What does it mean to be responsible in science and innovation? In Europe and the United States, each year it is more common to find public calls that include in their evaluation criteria the concept of Responsible Research and Innovation (RRI). However, many of the efforts to define and implement the concept have focused on these two areas.
Therefore, the Center for Studies in Science, Communication and Society of the Pompeu Fabra University as part of the GRECO project has focused on discussing this concept in other regions of the world, seeking to enrich it and adapt it to different social contexts. Thus, in the first week of April, a three-day intensive course entitled <<Considering Responsibility in Research and Innovation>> took place at the prestigious University of Sao Paulo (USP), at the Institute of Energy and Environment (IEE USP).
In this course, the participants explored how to make research projects, their processes and results more responsible, and to become familiar with the definitions, keys and dimensions of that concept. The dynamics were based mainly on practical and group work, in which the participants reflected on the RRI. Their deliberation, as well as the appropriate literature and the use of case studies, guided their work to co-create a research proposal that considered responsibility in all its forms, from open science, gender equality and inclusion to the ethics and anticipation, among others.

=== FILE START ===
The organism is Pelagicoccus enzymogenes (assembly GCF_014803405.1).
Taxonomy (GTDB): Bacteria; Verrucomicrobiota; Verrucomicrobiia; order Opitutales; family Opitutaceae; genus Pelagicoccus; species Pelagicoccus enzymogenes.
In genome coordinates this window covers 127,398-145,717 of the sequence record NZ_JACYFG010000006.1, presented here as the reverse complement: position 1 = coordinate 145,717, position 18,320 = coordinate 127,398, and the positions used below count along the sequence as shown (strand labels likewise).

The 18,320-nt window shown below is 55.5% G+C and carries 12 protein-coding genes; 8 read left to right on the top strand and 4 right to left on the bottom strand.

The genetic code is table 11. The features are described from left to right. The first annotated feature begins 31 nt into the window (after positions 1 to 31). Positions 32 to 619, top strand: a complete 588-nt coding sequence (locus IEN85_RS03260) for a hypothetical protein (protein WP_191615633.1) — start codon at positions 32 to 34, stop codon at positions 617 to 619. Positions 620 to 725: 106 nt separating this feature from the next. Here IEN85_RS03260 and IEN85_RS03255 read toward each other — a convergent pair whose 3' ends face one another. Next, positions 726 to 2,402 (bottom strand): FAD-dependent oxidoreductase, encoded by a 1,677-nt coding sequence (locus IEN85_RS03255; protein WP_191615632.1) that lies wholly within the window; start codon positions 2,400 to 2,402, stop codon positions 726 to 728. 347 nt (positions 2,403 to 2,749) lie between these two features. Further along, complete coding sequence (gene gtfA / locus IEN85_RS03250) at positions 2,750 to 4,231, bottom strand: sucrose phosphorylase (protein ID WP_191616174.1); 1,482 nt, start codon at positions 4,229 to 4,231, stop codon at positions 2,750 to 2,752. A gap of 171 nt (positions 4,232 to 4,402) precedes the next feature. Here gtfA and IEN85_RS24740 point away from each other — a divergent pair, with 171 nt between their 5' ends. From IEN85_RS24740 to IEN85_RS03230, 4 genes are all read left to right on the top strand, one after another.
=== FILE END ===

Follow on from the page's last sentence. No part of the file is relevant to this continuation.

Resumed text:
The course also featured some plenary sessions. Gema Revuelta, director of the center, and Luisa Barbosa, associate researcher, introduced the definition and dimensions of the concept, as well as outstanding examples in which it has been tried to put into practice. In addition, as a local representative, there was the participation of Professor Ana Paula Tavares Magalhães Tacconi, a doctor in history and advisor to the USP’s research vice-rectory, who addressed the current situation of the university in matters of open and ethical science.
At the end of the course, 16 researchers, laboratory technicians, teachers and administrators received their certification and reported their interest in implementing RRI practices in their professional field. In addition, when asked about key concepts associated with the word “responsibility”, the participants covered most of the aspects identified by the RRI experts.
With this step, the GRECO project, in which Pompeu Fabra University (UPF) participates along with institutions from five European countries and one Latin American country, continues the line of training that has already been in Spain and Germany. Our next destination will be Bulgaria.
Thus, GRECO seeks to put Open Science into practice through a solar energy research project. GRECO wants to demonstrate that greater social support leads to an increase in the use and integration of innovation products in this field. Thus, based on the principles of the RRI and citizen participation, GRECO proposes solutions to increase the useful life of the technology, reduce its costs with higher performance and bring innovations in agriculture and architecture. The project is funded by the Horizon 2020 program of the European Union (Grant 787289).